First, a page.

A unilateral cervical spinal cord contusion injury model in non-human primates (Macaca mulatta)

Ernesto A. Salegio, Jacqueline C. Bresnahan, Carolyn J. Sparrey, William Camisa, Jason Fischer, Jeremi Leasure, Jennifer Buckley, Yvette S. Nout-Lomas, Ephron S. Rosenzweig, Rod Moseanko, Sarah Strand, Stephanie Hawbecker, Marie Josee Lemoy, Jenny Haefeli, Xiaokui Ma, Jessica L. Nielson, V. R. Edgerton, Adam R. Ferguson, Mark H. Tuszynski, Michael S. Beattie

Research output: Contribution to journalArticlepeer-review

22 Scopus citations

Abstract

The development of a non-human primate (NHP) model of spinal cord injury (SCI) based on mechanical and computational modeling is described. We scaled up from a rodent model to a larger primate model using a highly controllable, friction-free, electronically-driven actuator to generate unilateral C6-C7 spinal cord injuries. Graded contusion lesions with varying degrees of functional recovery, depending upon pre-set impact parameters, were produced in nine NHPs. Protocols and pre-operative magnetic resonance imaging (MRI) were used to optimize the predictability of outcomes by matching impact protocols to the size of each animal's spinal canal, cord, and cerebrospinal fluid space. Post-operative MRI confirmed lesion placement and provided information on lesion volume and spread for comparison with histological measures. We evaluated the relationships between impact parameters, lesion measures, and behavioral outcomes, and confirmed that these relationships were consistent with our previous studies in the rat. In addition to providing multiple univariate outcome measures, we also developed an integrated outcome metric describing the multivariate cervical SCI syndrome. Impacts at the higher ranges of peak force produced highly lateralized and enduring deficits in multiple measures of forelimb and hand function, while lower energy impacts produced early weakness followed by substantial recovery but enduring deficits in fine digital control (e.g., pincer grasp). This model provides a clinically relevant system in which to evaluate the safety and, potentially, the efficacy of candidate translational therapies.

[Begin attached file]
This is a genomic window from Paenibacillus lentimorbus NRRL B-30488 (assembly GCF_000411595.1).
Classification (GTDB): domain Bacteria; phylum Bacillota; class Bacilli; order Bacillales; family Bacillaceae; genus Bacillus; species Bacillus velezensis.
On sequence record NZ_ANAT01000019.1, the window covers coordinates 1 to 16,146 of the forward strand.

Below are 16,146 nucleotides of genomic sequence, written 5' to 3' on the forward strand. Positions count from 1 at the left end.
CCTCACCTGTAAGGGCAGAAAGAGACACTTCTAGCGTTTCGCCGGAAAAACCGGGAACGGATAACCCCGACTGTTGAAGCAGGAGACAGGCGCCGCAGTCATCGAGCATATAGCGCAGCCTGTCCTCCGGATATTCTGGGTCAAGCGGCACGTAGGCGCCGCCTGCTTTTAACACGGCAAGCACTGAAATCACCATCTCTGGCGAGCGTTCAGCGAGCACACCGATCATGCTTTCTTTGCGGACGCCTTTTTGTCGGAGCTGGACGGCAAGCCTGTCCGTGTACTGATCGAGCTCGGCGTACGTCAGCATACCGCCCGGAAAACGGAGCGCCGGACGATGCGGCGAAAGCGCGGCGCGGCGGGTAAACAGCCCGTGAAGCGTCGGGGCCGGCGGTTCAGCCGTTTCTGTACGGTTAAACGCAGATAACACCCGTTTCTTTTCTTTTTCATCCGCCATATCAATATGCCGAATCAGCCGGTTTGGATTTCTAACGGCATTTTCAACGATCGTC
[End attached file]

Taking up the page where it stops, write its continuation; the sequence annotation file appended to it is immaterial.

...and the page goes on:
Original languageEnglish (US)
Pages (from-to)439-459
Number of pages21
JournalJournal of neurotrauma
Volume33
Issue number5
DOIs
StatePublished - Mar 1 2016
Externally publishedYes

Bibliographical note

Funding Information:
This work was supported by grants from the Veterans Administration, the Craig H. Neilsen Foundation (grants 190557, 260965 and 313739), the NIH (NS042291, NS067092, and NS079030), and the Wings for Life Foundation.

Publisher Copyright:
© Ernesto A. Salegio, et al., 2015; Published by Mary Ann Liebert, Inc. 2016.

Keywords

  • biomechanics of injury
  • contusion
  • functional recovery
  • primate
  • spinal cord injury

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